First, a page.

Over two decades later, that same substance is still used as a rust-inhibiting plating on industrial fasteners.
Scrutinised by the European Union, regulated by the state of California, and labeled a ‘carcinogen to workers’ by the US Occupational Safety and Health Administration, zinc yellow with hexavalent chromate has become a term industrial fastener buyers must be aware of, as environmental safety and sustainability become front and center policy in most every global organisation. The story of sustainability in the fastener industry is bigger than simply recycling steel parts. We must think about the entire lifecycle of a product and how that product’s end of life impacts the environment and the human race.
Zinc yellow fasteners with hexavalent chromate are common, as the plating has attractive anticorrosive properties that can be used for a wide variety of applications. While such fasteners are not outright banned for sale, industrial buyers are avoiding them. According to OSHA, workplace exposure to hexavalent chromate may cause lung cancer in workers who breathe airborne hexavalent chromate. In addition, it may cause irritation or damage to the nose, throat, and lungs if ingested at elevated levels. Direct skin contact with hexavalent chromate can cause non-allergic skin irritation. Contact with non-intact skin can also lead to chrome ulcers, which are lesions on the hands or in the nasal cavity. Much of the risk is borne by workers who are in and around the processing and plating of fasteners using hexavalent chromate.
This means that such fasteners, if restricted, may be less available, if available at all. Thus, zinc yellow fasteners may not be available if the demand for hexavalent chromate falls; buyers will need to be prepared to source alternatives. Despite renewed emphasis on recycling and the trend toward a circular supply chain, fasteners plated with zinc yellow hexavalent chromate still find their way to the landfill. The combination of worker exposure and environmental risks from discarded fasteners has caused regulators and industry leaders to take stiffer precautions of their use and distribution.
According to Kevin Connolly, applications engineer at Earnest Machine, the automotive industry has moved away from buying zinc yellow fasteners. Those customers are most concerned about the toxic effects of fastener platings and coatings if they degrade in a landfill. This is especially applicable to a vehicle’s “end of life” where such degradation may take place and be toxic.
“It is easy to look at fasteners made from steel and make the correlation to scrapping and recycling when we talk about sustainability,” states Patrick Ginnetti, director of marketing for Earnest Machine. “The story gets more complex when we start to examine the entire lifecycle of the product, who comes into contact with these products and how they are disposed of at the end of their life.”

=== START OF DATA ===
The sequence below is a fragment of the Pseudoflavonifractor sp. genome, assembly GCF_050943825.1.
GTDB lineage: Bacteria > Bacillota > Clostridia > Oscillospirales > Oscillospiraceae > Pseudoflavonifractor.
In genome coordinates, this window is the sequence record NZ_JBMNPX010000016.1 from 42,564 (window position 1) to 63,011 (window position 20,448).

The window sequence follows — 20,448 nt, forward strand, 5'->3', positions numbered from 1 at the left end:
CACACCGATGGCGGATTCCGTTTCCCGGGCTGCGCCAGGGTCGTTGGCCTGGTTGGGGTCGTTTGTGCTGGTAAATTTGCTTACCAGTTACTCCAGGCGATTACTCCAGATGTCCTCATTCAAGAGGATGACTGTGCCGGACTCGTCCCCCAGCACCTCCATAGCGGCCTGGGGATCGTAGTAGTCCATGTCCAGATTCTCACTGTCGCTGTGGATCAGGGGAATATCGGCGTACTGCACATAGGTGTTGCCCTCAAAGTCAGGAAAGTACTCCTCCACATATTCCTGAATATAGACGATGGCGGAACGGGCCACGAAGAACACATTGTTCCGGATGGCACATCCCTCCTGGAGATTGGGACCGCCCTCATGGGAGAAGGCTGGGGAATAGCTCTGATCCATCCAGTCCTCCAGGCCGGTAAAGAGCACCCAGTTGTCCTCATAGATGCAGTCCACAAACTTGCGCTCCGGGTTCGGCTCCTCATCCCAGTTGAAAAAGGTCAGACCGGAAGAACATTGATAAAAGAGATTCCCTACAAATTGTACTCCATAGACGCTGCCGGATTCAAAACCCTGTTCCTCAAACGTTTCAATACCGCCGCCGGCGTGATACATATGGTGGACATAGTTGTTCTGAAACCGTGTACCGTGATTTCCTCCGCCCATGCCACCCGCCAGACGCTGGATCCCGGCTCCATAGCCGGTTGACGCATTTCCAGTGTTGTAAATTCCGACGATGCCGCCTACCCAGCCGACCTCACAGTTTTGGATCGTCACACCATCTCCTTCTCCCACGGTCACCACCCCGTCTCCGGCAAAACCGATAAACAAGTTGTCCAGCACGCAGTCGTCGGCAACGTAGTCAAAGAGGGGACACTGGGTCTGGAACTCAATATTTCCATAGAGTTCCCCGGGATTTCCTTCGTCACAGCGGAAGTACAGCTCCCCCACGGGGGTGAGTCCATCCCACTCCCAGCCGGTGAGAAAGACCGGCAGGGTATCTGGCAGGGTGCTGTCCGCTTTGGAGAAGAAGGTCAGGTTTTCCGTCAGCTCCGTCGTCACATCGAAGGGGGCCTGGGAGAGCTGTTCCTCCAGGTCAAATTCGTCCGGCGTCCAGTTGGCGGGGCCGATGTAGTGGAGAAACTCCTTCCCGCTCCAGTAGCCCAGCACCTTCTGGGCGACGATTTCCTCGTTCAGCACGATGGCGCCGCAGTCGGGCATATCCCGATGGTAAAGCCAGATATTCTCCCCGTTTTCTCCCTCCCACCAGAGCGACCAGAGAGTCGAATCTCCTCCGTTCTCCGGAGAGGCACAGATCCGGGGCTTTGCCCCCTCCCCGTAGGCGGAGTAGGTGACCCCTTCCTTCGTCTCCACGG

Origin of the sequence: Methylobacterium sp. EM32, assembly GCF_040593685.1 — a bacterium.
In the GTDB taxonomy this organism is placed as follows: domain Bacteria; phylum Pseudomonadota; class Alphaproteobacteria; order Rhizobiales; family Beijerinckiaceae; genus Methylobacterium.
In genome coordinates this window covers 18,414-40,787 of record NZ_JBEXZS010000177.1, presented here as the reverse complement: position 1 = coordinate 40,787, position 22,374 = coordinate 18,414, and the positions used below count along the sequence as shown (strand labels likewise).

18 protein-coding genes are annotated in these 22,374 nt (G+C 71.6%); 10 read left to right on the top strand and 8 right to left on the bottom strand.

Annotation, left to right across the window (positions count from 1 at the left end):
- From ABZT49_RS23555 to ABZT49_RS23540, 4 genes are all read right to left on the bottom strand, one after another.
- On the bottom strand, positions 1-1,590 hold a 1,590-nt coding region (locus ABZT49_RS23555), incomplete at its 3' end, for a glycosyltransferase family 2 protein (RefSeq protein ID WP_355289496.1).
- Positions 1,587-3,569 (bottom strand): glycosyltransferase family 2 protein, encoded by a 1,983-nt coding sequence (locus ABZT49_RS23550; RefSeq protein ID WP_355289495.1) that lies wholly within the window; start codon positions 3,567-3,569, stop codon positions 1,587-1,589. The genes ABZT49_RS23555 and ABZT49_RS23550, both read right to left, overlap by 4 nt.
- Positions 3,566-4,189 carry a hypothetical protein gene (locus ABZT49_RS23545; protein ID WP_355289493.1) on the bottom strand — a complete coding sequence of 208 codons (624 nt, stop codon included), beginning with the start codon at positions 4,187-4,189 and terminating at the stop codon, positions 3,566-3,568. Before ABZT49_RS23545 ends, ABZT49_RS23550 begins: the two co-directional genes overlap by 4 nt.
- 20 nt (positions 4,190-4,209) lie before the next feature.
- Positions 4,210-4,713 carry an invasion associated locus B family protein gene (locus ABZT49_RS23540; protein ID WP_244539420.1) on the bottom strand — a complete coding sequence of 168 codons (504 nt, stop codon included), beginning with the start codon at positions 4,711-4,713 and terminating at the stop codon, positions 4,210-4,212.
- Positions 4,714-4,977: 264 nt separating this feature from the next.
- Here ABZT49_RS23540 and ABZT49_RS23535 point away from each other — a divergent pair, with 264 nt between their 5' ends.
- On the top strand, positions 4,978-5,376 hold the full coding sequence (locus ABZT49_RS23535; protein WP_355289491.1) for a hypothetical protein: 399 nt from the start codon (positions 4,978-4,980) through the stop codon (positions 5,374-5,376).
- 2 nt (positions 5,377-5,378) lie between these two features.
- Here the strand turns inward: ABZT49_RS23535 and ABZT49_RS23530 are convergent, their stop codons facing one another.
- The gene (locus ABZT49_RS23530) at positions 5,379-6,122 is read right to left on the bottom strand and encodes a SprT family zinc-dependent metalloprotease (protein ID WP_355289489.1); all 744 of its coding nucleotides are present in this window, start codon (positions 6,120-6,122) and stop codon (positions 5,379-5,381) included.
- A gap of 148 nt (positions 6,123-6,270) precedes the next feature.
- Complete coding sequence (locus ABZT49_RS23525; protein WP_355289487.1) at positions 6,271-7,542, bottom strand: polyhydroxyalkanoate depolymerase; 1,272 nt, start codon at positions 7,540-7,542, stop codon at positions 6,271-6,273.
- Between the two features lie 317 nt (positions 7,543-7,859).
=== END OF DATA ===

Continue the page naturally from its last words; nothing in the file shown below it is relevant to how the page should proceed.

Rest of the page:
The fastener industry is likely to curb the use of such platings on fasteners and work with buyers to find viable alternatives as regulators focus on hexavalent chromate. One regulation established by the European Union is REACH (which stands for Registration, Evaluation, Authorization, and Restriction of Chemicals). It is intended to protect human health and the environment from the hazards of hexavalent chromate, as well as other chemical substances. In addition to REACH is another global regulation, RoHS (Restriction of Hazardous Substances). RoHS is also known as Directive 2002/95/EC. It restricts specific hazardous materials found in electronics. This direction ensures that any products containing hazardous substances be properly disclosed to facilitate their proper disposal at the end of their useful life. As demand for zinc yellow fasteners diminishes, the supply chain economics for them will ultimately change and restrict supply. However, it will be a long road to rid the industry of hexavalent chromate.
The increase in regulations should act as a prompt for anyone accustomed to purchasing zinc yellow fasteners to consider an alternative procurement strategy. The good news is Earnest Machine can help specify and source alternative platings to ensure equivalent anticorrosive properties to meet your customers’ application specifications. It is essential that fastener manufacturers, distributors, and buyers are aware of alternatives, as there could be a mandatory transition to alternative platings.
Three key features need to be taken into consideration when deciding on the alternative: corrosion protection, cost, and plating or coating thickness. An alternative plating or coating must be able to replicate the properties that are possible with zinc yellow plating. Alternative platings to zinc yellow with hexavalent chromate include trivalent zinc yellow. This provides a similar yellow color but does not meet the same corrosion protection as a hexavalent yellow. To achieve the same corrosion protection as a hexavalent zinc yellow, a trivalent zinc yellow also needs a topcoat sealer, which makes it more expensive than hexavalent zinc yellow. Trivalent zinc clear is another alternative, and provides less corrosion protection compared to zinc yellow with a hexavalent chromate, but is food-safe and environmentally friendly.
In summary, zinc yellow fasteners are not banned or overtly prohibited. However, there are some regulations against hexavalent chromate, worldwide, that are driving large buyers of fasteners to avoid them. This will affect the industry and give ample reason for fastener buyers to have an alternate procurement strategy.